Q. What inspired you to write a book about elves? We've explored your website and are aware that Frizzy is the fourth book in your series.

A. When I was about four, my father, a family doctor, went on a home call very early on Christmas morning. When he came home, he decided to turn on the Christmas tree lights. In doing so, he knocked over the tree and the crash woke us all up. I thought that we had trapped Santa in our living room and was desperate to see him. My older brother, however, refused to let us go downstairs. I was very disappointed.

I think the germ of having Santa (or one of his elves) stranded in a family’s living room came from this experience. My first elf story, Tizzy, the Christmas Shelf Elf, is based on it. Then, when I had Tizzy tell the boys who found him about his elf colleagues, I started trying out various consonants with –izzy and found some amazingly apt names. They are: Blizzy, who makes snowglobes; Bizzy, who is the bossy, know-it-all elf; Fizzy and Dizzy, who make toys that surprise; Whizzy, who always rushes around; Frizzy, who styles the hair of Christmas dollies, and Quizzy, who makes puzzles and word games. Of course, the original –izzy name came from the fact that the stranded elf was, well, in a tizzy! His job is not revealed until the next book, however: Tizzy picks out books for Santa to bring to each child.

Once I named all eight elves, they started taking on little personalities and quirks, and before I knew it, I’d written three more stories: Blizzy, the Worrywart Elf; Dizzy, the Stowaway Elf (in which Santa does actually knock over a Christmas tree); and Frizzy, the S.A.D. Elf. Just for fun, I put my four grandsons into two of the stories, and made the Izzy Elf Section of the North Pole (and Santa) very savvy in 21st century technology.

I always loved “A Visit from St. Nicholas” and all the Dr. Seuss books, and so decided to write my elf stories in rhyming couplets. I seem to have a knack for this, so once I figured out the plot for each book, the actual writing went very quickly. It’s great fun, actually.

Q. Do you have more Santa's Izzy Elves books in the works?

A. Yes, I will be writing stories featuring Bizzy, Fizzy, Whizzy and Quizzy

Also, I have two more grandsons now and have to figure out where they will fit into a story.

Q. What is your favorite thing about writing books for children?

A. Reading them aloud to kids and watching their faces as they follow the story! I especially like reading my elf books aloud to my grandsons who are just learning to read, and letting them figure out what the rhyming word is at the end of each couplet. They love doing that.

I also hugely enjoy watching my elves take shape on the page in illustrations. It’s kind of a circular endeavor: first I write about these characters, then I see their images and than I want to write about them some more. (This will all go one step further soon, as designs for Izzy Elf dolls are underway.)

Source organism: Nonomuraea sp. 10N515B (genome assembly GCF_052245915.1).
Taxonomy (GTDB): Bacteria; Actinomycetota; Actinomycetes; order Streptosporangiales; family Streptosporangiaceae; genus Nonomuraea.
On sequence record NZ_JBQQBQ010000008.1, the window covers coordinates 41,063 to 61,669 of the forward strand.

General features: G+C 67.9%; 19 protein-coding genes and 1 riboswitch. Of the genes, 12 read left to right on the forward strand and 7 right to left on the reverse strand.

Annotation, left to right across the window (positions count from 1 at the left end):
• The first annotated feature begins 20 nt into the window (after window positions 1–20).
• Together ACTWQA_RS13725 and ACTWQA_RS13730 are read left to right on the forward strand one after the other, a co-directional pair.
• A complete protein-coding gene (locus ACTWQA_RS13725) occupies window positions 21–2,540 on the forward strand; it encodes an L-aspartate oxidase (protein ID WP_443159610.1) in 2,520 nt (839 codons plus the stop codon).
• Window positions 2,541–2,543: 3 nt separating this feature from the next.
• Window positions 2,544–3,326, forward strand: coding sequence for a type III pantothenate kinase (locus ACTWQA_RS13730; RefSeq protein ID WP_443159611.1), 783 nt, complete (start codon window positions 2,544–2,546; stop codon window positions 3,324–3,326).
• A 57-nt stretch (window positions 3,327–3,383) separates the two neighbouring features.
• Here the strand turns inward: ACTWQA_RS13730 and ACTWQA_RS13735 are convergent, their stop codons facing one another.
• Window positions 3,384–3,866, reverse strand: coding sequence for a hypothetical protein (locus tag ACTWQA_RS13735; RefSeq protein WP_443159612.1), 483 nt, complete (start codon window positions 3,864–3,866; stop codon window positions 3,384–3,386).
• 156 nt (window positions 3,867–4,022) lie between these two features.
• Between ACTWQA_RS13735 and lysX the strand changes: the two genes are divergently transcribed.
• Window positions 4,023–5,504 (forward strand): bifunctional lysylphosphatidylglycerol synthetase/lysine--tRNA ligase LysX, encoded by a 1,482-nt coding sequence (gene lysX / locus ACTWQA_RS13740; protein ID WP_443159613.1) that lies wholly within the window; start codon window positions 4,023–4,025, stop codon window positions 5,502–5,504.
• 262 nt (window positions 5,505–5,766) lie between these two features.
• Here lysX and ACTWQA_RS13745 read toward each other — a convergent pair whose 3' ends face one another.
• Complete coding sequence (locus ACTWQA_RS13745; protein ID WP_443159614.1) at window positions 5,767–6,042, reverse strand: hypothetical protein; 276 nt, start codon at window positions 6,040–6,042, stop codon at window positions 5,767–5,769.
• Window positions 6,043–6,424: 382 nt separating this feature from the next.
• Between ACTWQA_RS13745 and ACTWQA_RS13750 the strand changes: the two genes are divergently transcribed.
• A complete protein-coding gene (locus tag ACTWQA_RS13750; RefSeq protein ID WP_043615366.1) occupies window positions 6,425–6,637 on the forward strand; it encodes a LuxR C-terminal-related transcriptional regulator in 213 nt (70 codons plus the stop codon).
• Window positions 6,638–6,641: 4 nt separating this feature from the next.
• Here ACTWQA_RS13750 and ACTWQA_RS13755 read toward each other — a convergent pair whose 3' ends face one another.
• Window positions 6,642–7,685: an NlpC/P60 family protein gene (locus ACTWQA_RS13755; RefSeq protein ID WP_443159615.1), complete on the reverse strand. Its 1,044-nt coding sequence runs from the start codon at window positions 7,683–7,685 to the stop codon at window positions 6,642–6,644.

Q. If you could tell parents the best reason for buying your books for their children, what would it be?

Unlike most picture books, these stories are actually aimed at older kids—aged 4 and up—and are not “dumbed down” for children. Instead, I wrote them so that, while they do greatly amuse kids, they also help them develop a taste for reading rhythmic verse, for playing with words, and for learning new ones. As one reviewer wrote about Frizzy:

I wish this future classic had been around when I was a child. I smiled the entire time I was reading it. The characters are lovable and easy to relate to. The rhyme format is fun and will lead to memory skills. There are a few words that may be just past the reading level, which is perfect. These will encourage children to not only learn new words - but to gain the skills to discover how to learn what new words mean. – Sylvia Cornelius, Bookdepository.com

Q. Frizzy goes against the norm and refuses to stick to gender stereotypes when it comes to the design of her toys. We believe this is an important lesson for kids, what made you want to include it in your book?

When I was a little girl, I used to wheel a toy six gun in my doll carriage instead of a doll (my main playmate was my older brother). My mother told me that this was quite unnerving for little old ladies who peeked into the carriage to see my cute little “dolly”. Later, when I was a young mother of two boys and a girl, I was distressed at how toys were so relentlessly gender-specific. Now that I am a grandmother (even though all six of my grandchildren are boys) I’m happy to see that there finally are toys out there that encourage girls’ interest in things mechanical.

I didn’t deliberately decide for Frizzy to design monster trucks that eventually appeal to girls, however. The idea just popped up in my brain—although this probably happened because the experiences above are buried in there somewhere!